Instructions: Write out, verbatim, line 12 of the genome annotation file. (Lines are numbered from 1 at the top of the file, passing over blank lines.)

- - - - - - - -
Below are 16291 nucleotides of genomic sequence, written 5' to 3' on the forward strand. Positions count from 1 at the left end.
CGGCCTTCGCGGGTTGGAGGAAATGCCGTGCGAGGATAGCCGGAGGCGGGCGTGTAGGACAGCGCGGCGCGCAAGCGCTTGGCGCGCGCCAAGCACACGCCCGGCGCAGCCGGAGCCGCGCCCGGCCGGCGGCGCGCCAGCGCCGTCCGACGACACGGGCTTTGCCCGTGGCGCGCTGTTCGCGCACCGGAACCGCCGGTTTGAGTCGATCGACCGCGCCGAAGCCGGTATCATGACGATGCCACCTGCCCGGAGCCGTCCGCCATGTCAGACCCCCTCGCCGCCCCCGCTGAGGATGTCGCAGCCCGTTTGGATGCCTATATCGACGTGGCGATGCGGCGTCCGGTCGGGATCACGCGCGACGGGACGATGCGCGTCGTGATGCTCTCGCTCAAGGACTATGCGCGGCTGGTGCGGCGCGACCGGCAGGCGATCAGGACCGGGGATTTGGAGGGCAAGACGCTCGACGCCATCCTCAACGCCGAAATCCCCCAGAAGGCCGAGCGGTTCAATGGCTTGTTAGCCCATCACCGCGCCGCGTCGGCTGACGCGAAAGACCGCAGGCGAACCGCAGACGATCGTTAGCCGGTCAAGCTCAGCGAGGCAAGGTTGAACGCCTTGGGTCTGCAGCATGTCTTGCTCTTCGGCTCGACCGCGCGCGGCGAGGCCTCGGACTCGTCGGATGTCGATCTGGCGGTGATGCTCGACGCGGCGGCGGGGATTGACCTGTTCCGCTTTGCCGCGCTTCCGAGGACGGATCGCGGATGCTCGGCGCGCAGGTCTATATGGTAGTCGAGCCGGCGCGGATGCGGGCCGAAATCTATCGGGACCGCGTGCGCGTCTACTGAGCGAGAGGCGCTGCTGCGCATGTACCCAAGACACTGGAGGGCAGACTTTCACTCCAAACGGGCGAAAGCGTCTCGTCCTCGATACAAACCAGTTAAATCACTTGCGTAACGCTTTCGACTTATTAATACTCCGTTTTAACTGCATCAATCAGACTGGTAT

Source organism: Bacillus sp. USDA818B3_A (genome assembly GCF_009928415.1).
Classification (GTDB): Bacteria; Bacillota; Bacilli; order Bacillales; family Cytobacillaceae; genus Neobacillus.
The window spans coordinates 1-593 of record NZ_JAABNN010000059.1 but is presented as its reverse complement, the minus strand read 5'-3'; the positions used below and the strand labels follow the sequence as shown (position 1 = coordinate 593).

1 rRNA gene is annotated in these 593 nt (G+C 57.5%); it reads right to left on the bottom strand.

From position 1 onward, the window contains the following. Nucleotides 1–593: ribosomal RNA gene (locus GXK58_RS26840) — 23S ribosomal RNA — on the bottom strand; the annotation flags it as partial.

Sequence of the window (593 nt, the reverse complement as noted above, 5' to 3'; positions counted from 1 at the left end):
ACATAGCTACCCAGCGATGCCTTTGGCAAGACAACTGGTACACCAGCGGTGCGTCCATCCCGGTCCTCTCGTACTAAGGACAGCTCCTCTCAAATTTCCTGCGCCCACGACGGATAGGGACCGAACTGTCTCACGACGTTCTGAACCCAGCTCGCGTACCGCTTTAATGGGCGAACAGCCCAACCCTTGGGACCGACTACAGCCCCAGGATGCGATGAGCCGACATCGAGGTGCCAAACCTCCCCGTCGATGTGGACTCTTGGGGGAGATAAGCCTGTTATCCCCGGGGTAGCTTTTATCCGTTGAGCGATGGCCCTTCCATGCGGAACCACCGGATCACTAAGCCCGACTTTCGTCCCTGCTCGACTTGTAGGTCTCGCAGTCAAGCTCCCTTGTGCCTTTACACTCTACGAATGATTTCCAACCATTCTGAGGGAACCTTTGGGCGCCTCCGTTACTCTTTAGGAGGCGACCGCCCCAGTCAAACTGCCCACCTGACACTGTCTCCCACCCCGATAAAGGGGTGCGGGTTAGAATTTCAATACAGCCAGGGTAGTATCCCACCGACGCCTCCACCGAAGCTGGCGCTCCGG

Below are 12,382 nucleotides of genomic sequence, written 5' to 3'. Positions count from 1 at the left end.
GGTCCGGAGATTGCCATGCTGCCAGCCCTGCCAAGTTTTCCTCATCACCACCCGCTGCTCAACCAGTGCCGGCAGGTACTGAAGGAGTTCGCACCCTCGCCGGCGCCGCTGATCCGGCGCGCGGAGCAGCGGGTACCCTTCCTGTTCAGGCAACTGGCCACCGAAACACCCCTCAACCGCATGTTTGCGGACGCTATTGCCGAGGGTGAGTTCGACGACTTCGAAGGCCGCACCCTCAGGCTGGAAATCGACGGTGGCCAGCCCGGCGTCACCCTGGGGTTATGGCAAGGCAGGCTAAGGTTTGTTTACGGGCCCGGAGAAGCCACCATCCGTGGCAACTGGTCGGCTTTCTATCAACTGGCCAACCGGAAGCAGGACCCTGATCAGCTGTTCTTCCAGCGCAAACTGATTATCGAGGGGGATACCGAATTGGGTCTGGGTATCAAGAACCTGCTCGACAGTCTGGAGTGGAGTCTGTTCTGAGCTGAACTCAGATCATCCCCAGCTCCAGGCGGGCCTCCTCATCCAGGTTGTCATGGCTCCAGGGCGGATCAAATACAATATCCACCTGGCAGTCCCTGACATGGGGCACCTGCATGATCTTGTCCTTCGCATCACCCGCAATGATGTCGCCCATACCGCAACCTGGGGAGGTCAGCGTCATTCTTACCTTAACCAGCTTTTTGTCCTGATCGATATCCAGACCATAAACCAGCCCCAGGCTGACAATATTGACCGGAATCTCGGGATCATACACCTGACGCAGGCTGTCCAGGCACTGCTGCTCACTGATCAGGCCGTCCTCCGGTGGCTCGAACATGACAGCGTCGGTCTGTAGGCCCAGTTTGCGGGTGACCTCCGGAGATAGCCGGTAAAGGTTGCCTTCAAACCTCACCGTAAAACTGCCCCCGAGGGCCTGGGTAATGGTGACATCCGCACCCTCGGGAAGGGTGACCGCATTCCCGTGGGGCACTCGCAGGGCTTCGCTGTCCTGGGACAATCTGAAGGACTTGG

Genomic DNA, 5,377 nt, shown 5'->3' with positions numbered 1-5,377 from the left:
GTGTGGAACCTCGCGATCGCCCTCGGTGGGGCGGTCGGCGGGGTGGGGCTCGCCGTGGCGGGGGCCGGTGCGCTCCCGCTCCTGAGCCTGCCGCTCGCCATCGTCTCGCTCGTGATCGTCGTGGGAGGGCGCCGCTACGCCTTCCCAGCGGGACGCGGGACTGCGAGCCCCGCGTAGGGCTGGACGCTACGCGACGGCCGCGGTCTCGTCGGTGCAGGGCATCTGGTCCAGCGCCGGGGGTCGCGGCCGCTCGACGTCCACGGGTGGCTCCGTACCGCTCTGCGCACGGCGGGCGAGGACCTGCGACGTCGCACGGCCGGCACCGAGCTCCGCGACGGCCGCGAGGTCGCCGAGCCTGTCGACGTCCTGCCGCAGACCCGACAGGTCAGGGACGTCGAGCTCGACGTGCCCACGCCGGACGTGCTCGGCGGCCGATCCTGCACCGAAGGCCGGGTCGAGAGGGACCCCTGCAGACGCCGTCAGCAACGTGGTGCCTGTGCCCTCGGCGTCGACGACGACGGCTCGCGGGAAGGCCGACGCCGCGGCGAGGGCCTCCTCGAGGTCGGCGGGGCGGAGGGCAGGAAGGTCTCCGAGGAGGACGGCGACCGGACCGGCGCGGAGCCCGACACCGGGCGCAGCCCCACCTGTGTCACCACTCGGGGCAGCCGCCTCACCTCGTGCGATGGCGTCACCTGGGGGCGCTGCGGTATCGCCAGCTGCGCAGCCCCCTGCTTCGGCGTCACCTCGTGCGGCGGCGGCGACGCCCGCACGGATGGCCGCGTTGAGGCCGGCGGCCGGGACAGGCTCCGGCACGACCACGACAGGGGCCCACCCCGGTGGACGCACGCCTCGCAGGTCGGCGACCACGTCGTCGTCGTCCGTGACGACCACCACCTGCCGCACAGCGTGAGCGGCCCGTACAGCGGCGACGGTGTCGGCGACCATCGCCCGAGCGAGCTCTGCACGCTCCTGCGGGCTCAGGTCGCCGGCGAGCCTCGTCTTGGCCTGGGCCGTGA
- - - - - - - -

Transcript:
Genomic DNA, 5,377 nt, shown 5'->3' with positions numbered 1-5,377 from the left: